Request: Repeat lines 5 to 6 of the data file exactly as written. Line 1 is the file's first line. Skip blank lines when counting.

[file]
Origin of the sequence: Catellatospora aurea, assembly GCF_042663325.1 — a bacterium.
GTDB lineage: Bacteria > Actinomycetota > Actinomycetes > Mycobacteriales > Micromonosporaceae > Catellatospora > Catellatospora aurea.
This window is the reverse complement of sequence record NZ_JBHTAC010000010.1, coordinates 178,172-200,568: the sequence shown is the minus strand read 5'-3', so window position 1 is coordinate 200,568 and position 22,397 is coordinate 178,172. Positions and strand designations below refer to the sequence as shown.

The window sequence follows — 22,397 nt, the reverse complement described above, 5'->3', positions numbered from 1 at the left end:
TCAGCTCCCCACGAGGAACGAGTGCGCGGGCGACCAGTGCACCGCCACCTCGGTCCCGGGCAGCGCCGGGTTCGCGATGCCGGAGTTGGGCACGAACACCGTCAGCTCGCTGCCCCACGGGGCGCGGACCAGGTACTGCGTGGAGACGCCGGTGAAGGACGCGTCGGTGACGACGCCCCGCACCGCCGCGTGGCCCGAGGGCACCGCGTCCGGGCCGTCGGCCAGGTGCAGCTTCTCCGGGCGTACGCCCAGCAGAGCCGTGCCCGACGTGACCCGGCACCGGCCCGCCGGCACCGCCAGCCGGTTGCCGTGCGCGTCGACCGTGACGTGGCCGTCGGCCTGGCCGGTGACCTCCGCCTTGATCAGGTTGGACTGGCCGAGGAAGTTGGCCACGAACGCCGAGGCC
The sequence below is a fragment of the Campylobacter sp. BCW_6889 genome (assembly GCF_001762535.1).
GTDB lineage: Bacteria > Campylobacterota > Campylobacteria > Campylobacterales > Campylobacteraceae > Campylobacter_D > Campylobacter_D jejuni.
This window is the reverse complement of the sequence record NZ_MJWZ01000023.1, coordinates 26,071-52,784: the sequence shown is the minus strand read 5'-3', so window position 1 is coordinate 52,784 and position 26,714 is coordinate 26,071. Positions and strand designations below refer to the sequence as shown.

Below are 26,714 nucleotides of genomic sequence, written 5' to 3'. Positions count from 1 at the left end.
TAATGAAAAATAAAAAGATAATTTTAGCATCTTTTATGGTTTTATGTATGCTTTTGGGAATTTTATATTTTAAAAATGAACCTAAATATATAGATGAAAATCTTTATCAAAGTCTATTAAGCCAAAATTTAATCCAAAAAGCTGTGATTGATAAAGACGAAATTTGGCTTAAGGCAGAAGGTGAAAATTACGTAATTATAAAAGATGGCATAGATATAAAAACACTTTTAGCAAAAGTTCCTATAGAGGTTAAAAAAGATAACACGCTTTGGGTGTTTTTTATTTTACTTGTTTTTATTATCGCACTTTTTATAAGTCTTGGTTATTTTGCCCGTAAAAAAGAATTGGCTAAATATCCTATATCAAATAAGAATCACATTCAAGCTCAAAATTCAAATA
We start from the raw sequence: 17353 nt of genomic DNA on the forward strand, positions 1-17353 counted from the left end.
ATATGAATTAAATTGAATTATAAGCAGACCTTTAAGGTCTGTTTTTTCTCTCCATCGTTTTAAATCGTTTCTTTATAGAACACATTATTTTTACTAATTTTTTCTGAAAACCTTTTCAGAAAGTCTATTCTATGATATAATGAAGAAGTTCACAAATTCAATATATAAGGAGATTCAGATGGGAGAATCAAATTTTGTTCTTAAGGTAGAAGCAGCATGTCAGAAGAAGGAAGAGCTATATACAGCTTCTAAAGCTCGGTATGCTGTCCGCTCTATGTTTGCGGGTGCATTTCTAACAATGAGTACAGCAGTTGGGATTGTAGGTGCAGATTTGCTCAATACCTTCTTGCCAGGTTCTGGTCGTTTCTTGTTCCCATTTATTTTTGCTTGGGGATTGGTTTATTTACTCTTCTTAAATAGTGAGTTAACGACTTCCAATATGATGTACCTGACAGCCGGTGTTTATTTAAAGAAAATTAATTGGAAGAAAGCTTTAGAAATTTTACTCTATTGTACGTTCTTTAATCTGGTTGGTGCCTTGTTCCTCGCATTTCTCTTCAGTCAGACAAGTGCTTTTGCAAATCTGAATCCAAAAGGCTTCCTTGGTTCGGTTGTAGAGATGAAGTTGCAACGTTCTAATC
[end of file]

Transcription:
TCAGCTCCCCACGAGGAACGAGTGCGCGGGCGACCAGTGCACCGCCACCTCGGTCCCGGGCAGCGCCGGGTTCGCGATGCCGGAGTTGGGCACGAACACCGTCAGCTCGCTGCCCCACGGGGCGCGGACCAGGTACTGCGTGGAGACGCCGGTGAAGGACGCGTCGGTGACGACGCCCCGCACCGCCGCGTGGCCCGAGGGCACCGCGTCCGGGCCGTCGGCCAGGTGCAGCTTCTCCGGGCGTACGCCCAGCAGAGCCGTGCCCGACGTGACCCGGCACCGGCCCGCCGGCACCGCCAGCCGGTTGCCGTGCGCGTCGACCGTGACGTGGCCGTCGGCCTGGCCGGTGACCTCCGCCTTGATCAGGTTGGACTGGCCGAGGAAGTTGGCCACGAACGCCGAGGCC
The sequence below is a fragment of the Campylobacter sp. BCW_6889 genome (assembly GCF_001762535.1).